ST. TAMMANY PARISH, LOUISIANA — When Interior Secretary Ken Salazar last visited the Big Branch National Wildlife Refuge in 2010, he stood on a barren strip of land that looked more like the surface of the moon than a flourishing marsh.
When Salazar toured the same area Wednesday, he saw a dramatically different scene: thick oyster grass and other invasive marsh plants now thickly covered the same territory.
“It demonstrates how when you work at something together, you can make something happen,” said Salazar, who was visiting the Gulf Coast region to meet with area residents and visit the refuge as one of his final acts as secretary of the Interior. “People used to say we could not restore the marshlands or the wetlands of the Mississippi River Delta.”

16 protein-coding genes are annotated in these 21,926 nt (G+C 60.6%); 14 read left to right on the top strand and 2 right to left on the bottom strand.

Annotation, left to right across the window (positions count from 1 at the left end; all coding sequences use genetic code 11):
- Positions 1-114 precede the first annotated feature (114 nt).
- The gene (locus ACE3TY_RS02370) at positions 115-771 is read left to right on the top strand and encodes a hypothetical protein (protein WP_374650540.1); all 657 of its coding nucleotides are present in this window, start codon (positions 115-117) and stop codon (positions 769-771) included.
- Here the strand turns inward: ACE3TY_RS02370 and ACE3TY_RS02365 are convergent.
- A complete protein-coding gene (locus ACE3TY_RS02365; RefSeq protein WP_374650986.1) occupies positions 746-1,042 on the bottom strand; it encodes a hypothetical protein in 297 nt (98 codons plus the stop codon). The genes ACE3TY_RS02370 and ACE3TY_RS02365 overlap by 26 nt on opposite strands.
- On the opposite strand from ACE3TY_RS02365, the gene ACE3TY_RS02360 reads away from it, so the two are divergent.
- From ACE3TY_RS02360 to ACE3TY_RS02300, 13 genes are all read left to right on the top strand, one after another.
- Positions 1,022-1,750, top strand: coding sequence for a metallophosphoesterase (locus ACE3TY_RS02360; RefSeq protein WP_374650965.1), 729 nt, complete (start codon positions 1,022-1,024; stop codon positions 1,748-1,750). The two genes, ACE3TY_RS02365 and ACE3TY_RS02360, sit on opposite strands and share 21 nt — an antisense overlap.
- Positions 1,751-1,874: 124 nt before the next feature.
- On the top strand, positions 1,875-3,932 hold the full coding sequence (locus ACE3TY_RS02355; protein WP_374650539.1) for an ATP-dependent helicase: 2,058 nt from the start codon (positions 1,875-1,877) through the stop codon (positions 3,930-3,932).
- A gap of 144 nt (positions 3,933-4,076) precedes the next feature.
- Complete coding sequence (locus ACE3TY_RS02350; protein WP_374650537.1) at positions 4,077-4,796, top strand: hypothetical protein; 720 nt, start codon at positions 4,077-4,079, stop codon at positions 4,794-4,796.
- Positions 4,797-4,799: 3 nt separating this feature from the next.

But, Salazar said, the joint federal-state wetlands protection initiative that actually began here in 2007 is a model for continued efforts to restore the Gulf Coast, after decades of erosion and negligence that preceded even Hurricane Katrina in 2005 and the oil spill in 2010.
“We look out on the horizon and see how healthy it has become,” said Salazar, as he stood among reeds that stretched as high as his chest. “What we’re seeing here is that it really does work.
“I think it’s safe to say this area is now more protected and more resilient than ever before,” Salazar added.